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Thread: Why Shellac?

  1. #1
    Join Date
    Jul 2006
    Central, PA

    Why Shellac?

  2. #2
    Join Date
    Nov 2016
    Itapevi, SP - Brazil
    Thanks for share that. Very instructive paper.

  3. #3
    Join Date
    Sep 2013
    Wayland, MA
    Interesting, but I'm not about to reinvent finishing techniques that work for me. Perhaps it's my imagination, but shellac appears to me to pop the figure much more than water-based top finishes, so a combination of the two is giving me a best of both worlds solution. I find it to be about the easiest film finish to work with-- I've just recently learned how to apply a French polish; what a wonderful looking and feeling finish!

  4. #4
    Join Date
    Mar 2015
    SE Michigan
    Canít disagree that it probably isnít the best solution for a factory/production facility. As a hobbyist, I find its advantages to be low toxicity (small shop/winter finishing), dries extremely quick, and as Roger indicated, a great way to pop the grain prior to a water based top coat (or any other top coat for that matter).

    As Flexner indicates, itís great for specialty uses as well i.e. to seal prior/after grain filling, medium for powdered dyes, sealing in color corrections or repairs, blotch control, etc.

    I wouldnít say itís a difficult finish at all. A short learning curve similar to most other finishes.

  5. #5
    Join Date
    Apr 2013
    Kansas City
    It seemed to me that the main point of the article, as stated in the title, is questioning shellac as a sealer, for new builds. I didn't get that he was questioning it as a finish material itself or for other situations.

  6. #6
    Im no one to question Flexner's expertise. I like shellac and I use it regularly on projects that will live in the shop - shop carts, tool stands, jigs, my moxon vise, etc. It's easy to apply, dries quickly and provides at least "some" protection against dirt and grime.
    "All that is necessary for the triumph of evil is that good men do nothing."
    - Sir Edmund Burke

  7. #7
    I've seen that one before. I would agree, that in a production environment such as a factory or pro cabinet shop, shellac serves no purpose and is unnecessary. But by his logic, I would extend that to any solvent based finish, particularly solvent based polyurethane and any oil like BLO or Watco. In a production environment, I would use nothing but waterbase for both low toxicity and quick dry time.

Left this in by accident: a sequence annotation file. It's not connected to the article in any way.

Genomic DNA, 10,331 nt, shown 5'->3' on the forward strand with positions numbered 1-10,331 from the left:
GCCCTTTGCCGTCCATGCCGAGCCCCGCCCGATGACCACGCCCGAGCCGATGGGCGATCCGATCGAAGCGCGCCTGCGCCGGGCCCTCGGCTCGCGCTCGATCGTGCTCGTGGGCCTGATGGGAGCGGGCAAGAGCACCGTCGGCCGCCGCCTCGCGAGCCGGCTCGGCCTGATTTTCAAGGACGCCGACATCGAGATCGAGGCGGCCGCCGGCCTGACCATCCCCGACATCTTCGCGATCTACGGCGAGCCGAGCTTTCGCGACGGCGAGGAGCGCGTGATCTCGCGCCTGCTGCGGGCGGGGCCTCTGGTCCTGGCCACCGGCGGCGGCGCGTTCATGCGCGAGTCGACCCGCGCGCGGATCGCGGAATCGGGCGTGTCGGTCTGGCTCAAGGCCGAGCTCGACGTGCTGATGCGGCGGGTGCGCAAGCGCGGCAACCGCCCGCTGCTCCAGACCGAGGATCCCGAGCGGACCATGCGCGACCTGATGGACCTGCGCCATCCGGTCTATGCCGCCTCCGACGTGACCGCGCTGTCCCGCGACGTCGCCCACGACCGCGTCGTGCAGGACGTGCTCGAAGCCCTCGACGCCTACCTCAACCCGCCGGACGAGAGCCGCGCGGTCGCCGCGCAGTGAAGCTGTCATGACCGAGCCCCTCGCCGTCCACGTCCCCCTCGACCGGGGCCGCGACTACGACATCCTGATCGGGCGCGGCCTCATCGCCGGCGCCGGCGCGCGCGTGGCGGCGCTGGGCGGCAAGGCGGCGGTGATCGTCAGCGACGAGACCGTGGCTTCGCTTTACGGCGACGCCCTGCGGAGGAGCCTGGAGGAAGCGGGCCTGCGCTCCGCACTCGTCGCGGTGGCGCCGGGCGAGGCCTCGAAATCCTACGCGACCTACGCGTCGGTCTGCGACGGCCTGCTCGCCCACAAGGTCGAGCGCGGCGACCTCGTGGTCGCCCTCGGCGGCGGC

For the one-off and limited run work that most of us do here, shellac (and oil based products) are wonderful and appropriate. Shellac (and oil based products) can help build a much better depth of finish and allow more variety of finishes than production water base. They also are much handier for people who don't have spray equipment or don't want to break it out just to put finish on a recipe box. I would include all uses of shellac here, including sealer, barrier coat, dye/toner carrier, and finish.
    Last edited by Andrew Seemann; 03-06-2021 at 12:46 PM.

  8. #8
    And they used to coat pills with it to keep them from dissolving too fast. But today some drug makers WANT them to dissolve fast ! Whatís
    the SCIENCE ?!

  9. #9
    Quote Originally Posted by Mel Fulks View Post
    And they used to coat pills with it to keep them from dissolving too fast. But today some drug makers WANT them to dissolve fast ! What’s
    the SCIENCE ?!
    It depends on where they want the pill to dissolve. If they want it to go quickly and in the stomach, then no coating. For pills they don't want to dissolve in the stomach, they often get coated with shellac or something else so so they dissolve in the gut; this is typically to prevent the medication from upsetting or irritating the stomach.

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